With our limbs stretched from adventure and our eyes popping from the seemingly endless views of nature we continued our journey heading towards the west coast and the glaciers. The west coast feels like some magical far flung place in another time. We made the small and quaint town of Franz Josef our home base for the next leg of our trip. We hiked the base of Franz Josef glacier and jumped over rivers that crash into the not so distant rugged Tasman Sea. As the mist rolled out over mountains we ate fish and chips from newspaper the way it is meant to be enjoyed. And then the crowning moment of the trip, what has remained perhaps one of the most splendid moments of my travel days – we kayaked across Lake Mapourika and through a pristine rain forest at dusk. There is a photo our guide took as we paddled back to land, – it appears as if in silhouette the mountains with the evening clouds slowly descending and a line of trees by the shore, if you look closely along the still water there is a group of kayakers. At the time I wasn’t aware a photo had been taken, but I remember that moment perfectly. It was one of the last nights on the trip I remember pausing alone in my kayack across this view and knowing with unwavering certainty that there was great wonder to be had in this world. I remember the fading light in this twilight scene, the cool air, and silently thanking a million things that had brought me to this place. I have gone back to this photo countless times and it brings up those feelings instantaneously. It was nothing short of magic. New Zealand is full of that – magic and nature and moments of reverie.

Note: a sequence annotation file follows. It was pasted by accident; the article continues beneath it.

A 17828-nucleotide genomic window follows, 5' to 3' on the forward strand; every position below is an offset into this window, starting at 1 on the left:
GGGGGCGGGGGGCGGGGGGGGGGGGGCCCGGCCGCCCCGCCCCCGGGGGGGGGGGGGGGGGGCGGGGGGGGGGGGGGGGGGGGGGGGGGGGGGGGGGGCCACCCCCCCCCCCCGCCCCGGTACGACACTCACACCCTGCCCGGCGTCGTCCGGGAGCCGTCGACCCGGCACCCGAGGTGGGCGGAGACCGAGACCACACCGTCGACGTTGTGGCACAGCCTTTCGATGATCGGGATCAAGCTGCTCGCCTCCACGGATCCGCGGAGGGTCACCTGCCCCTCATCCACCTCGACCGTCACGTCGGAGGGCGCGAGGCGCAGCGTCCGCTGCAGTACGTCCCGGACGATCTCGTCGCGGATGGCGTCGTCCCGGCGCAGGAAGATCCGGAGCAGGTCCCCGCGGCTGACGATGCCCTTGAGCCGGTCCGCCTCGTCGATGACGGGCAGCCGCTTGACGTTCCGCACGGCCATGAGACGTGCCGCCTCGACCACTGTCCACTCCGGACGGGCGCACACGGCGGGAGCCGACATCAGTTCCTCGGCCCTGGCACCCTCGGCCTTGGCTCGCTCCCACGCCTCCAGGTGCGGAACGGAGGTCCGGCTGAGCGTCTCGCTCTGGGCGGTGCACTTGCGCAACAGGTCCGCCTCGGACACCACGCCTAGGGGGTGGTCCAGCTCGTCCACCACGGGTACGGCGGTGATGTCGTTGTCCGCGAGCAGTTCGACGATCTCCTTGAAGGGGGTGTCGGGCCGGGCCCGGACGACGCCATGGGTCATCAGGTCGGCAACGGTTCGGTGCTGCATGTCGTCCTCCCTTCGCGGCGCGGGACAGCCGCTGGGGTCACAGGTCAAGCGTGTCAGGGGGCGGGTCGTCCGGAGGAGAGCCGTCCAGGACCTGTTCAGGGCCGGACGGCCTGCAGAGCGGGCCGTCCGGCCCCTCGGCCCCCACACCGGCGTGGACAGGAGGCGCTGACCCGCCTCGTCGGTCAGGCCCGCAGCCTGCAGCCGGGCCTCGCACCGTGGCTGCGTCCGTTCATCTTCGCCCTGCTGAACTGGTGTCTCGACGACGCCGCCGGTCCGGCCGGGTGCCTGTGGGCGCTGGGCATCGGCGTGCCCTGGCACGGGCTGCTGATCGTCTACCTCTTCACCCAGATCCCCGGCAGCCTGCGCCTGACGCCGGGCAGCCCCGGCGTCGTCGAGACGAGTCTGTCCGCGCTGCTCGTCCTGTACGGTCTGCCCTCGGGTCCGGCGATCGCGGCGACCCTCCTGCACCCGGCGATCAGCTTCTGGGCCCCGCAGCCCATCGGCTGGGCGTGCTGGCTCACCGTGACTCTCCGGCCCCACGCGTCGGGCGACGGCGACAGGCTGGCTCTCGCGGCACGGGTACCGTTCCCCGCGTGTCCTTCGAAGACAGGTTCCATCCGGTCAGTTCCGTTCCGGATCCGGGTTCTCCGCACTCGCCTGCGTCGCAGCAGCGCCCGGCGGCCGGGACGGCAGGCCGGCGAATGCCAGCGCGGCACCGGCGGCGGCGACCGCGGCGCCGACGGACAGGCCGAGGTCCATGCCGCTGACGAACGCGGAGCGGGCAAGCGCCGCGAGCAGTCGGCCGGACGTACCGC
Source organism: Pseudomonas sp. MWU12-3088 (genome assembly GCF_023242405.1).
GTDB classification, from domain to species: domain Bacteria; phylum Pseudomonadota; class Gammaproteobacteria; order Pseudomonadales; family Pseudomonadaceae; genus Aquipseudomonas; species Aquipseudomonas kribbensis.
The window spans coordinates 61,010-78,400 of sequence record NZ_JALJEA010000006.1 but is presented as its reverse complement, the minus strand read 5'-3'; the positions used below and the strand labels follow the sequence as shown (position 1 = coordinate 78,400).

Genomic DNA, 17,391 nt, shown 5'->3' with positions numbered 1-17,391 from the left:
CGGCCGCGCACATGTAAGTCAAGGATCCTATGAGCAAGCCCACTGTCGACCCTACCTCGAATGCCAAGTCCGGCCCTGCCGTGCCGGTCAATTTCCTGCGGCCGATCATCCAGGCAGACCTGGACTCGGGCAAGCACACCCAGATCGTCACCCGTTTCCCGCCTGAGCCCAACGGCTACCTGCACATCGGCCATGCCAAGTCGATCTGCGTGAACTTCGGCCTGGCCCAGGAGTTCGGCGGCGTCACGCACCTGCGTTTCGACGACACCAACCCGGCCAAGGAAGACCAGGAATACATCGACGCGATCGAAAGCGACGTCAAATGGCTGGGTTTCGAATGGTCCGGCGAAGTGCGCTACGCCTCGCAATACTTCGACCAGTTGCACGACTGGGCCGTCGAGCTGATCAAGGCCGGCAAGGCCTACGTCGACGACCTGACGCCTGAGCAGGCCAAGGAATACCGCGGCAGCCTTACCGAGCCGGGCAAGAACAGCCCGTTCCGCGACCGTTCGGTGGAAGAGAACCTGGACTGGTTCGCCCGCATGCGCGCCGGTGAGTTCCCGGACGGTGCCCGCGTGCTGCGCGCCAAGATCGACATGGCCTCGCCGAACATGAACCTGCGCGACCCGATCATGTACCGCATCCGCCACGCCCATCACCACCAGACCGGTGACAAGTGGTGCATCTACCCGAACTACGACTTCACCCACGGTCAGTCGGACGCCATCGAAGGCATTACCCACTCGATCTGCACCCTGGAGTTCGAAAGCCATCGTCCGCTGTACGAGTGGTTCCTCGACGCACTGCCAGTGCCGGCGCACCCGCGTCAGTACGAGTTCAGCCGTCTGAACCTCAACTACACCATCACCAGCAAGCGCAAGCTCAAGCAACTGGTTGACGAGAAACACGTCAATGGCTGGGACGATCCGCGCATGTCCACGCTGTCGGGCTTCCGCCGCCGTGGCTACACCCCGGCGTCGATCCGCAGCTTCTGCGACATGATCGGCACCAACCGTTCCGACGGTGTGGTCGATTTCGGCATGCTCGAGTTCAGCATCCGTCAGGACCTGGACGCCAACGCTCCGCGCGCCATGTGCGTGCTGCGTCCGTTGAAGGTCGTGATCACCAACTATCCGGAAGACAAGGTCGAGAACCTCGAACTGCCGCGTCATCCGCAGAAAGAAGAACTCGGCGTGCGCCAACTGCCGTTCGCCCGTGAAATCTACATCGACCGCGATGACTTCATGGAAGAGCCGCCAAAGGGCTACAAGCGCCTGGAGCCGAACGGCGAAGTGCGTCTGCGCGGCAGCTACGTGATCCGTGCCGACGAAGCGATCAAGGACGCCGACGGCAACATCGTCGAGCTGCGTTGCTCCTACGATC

At a café one day we came across a small quote by Shakespeare, “One touch of nature makes the world kin.” If lupine is the image I keep of this incredible, diverse, stunning land than this is the phrase. Something was unlocked within me in New Zealand, just what remains to be seen; but I know that I returned a different person then I left. It is unassuming yet more powerful than it takes credit for. The nature is mind blowing, the people are the friendliest you could ever meet, and in everything that New Zealand reveals in its views and unannounced grandeur it is forever a place where I will return in my mind and be grateful for the moments of grace that I found myself a part of there.

Have a great trip Carol, I wish I was going with you. Dip your fingers, some bread, a slice of apple, anything you can find into the honey, bring a lot of memory for your camera, and know that this place stays with you in your dreams and in your imagination forever.

Love,

Ra

PS – if you would like to kayak as we did on the lake in Franz Josef we used Glacier Country Tours & Kayaks

07

03 2012